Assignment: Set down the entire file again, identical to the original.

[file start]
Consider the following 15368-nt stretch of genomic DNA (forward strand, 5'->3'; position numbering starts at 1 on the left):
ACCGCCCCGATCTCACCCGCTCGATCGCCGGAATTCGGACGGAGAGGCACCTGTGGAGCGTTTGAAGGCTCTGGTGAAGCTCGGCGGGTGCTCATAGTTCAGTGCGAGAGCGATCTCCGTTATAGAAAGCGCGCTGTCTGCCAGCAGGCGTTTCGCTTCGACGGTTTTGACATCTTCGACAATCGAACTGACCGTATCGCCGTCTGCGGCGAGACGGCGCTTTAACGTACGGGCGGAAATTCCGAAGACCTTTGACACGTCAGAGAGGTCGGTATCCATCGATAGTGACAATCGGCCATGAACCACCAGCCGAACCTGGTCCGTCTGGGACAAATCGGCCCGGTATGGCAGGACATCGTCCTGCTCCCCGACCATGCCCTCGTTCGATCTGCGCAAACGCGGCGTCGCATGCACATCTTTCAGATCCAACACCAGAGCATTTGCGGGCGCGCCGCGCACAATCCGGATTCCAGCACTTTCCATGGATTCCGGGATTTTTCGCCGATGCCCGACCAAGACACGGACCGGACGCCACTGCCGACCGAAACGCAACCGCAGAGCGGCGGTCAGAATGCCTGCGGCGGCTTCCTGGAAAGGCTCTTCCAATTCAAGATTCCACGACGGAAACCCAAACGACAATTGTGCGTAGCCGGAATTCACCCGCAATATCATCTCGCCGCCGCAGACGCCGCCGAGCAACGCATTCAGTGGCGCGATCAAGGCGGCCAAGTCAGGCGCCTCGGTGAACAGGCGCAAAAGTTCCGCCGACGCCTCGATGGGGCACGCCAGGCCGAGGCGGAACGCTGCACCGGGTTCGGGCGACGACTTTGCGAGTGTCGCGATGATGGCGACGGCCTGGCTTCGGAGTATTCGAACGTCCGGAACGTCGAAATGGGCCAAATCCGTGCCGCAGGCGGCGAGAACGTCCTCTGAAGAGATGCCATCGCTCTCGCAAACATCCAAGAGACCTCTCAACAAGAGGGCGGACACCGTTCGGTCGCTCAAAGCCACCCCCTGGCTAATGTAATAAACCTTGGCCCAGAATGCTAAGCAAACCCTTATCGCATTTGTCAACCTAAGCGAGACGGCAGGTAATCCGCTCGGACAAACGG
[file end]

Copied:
Consider the following 15368-nt stretch of genomic DNA (forward strand, 5'->3'; position numbering starts at 1 on the left):
ACCGCCCCGATCTCACCCGCTCGATCGCCGGAATTCGGACGGAGAGGCACCTGTGGAGCGTTTGAAGGCTCTGGTGAAGCTCGGCGGGTGCTCATAGTTCAGTGCGAGAGCGATCTCCGTTATAGAAAGCGCGCTGTCTGCCAGCAGGCGTTTCGCTTCGACGGTTTTGACATCTTCGACAATCGAACTGACCGTATCGCCGTCTGCGGCGAGACGGCGCTTTAACGTACGGGCGGAAATTCCGAAGACCTTTGACACGTCAGAGAGGTCGGTATCCATCGATAGTGACAATCGGCCATGAACCACCAGCCGAACCTGGTCCGTCTGGGACAAATCGGCCCGGTATGGCAGGACATCGTCCTGCTCCCCGACCATGCCCTCGTTCGATCTGCGCAAACGCGGCGTCGCATGCACATCTTTCAGATCCAACACCAGAGCATTTGCGGGCGCGCCGCGCACAATCCGGATTCCAGCACTTTCCATGGATTCCGGGATTTTTCGCCGATGCCCGACCAAGACACGGACCGGACGCCACTGCCGACCGAAACGCAACCGCAGAGCGGCGGTCAGAATGCCTGCGGCGGCTTCCTGGAAAGGCTCTTCCAATTCAAGATTCCACGACGGAAACCCAAACGACAATTGTGCGTAGCCGGAATTCACCCGCAATATCATCTCGCCGCCGCAGACGCCGCCGAGCAACGCATTCAGTGGCGCGATCAAGGCGGCCAAGTCAGGCGCCTCGGTGAACAGGCGCAAAAGTTCCGCCGACGCCTCGATGGGGCACGCCAGGCCGAGGCGGAACGCTGCACCGGGTTCGGGCGACGACTTTGCGAGTGTCGCGATGATGGCGACGGCCTGGCTTCGGAGTATTCGAACGTCCGGAACGTCGAAATGGGCCAAATCCGTGCCGCAGGCGGCGAGAACGTCCTCTGAAGAGATGCCATCGCTCTCGCAAACATCCAAGAGACCTCTCAACAAGAGGGCGGACACCGTTCGGTCGCTCAAAGCCACCCCCTGGCTAATGTAATAAACCTTGGCCCAGAATGCTAAGCAAACCCTTATCGCATTTGTCAACCTAAGCGAGACGGCAGGTAATCCGCTCGGACAAACGG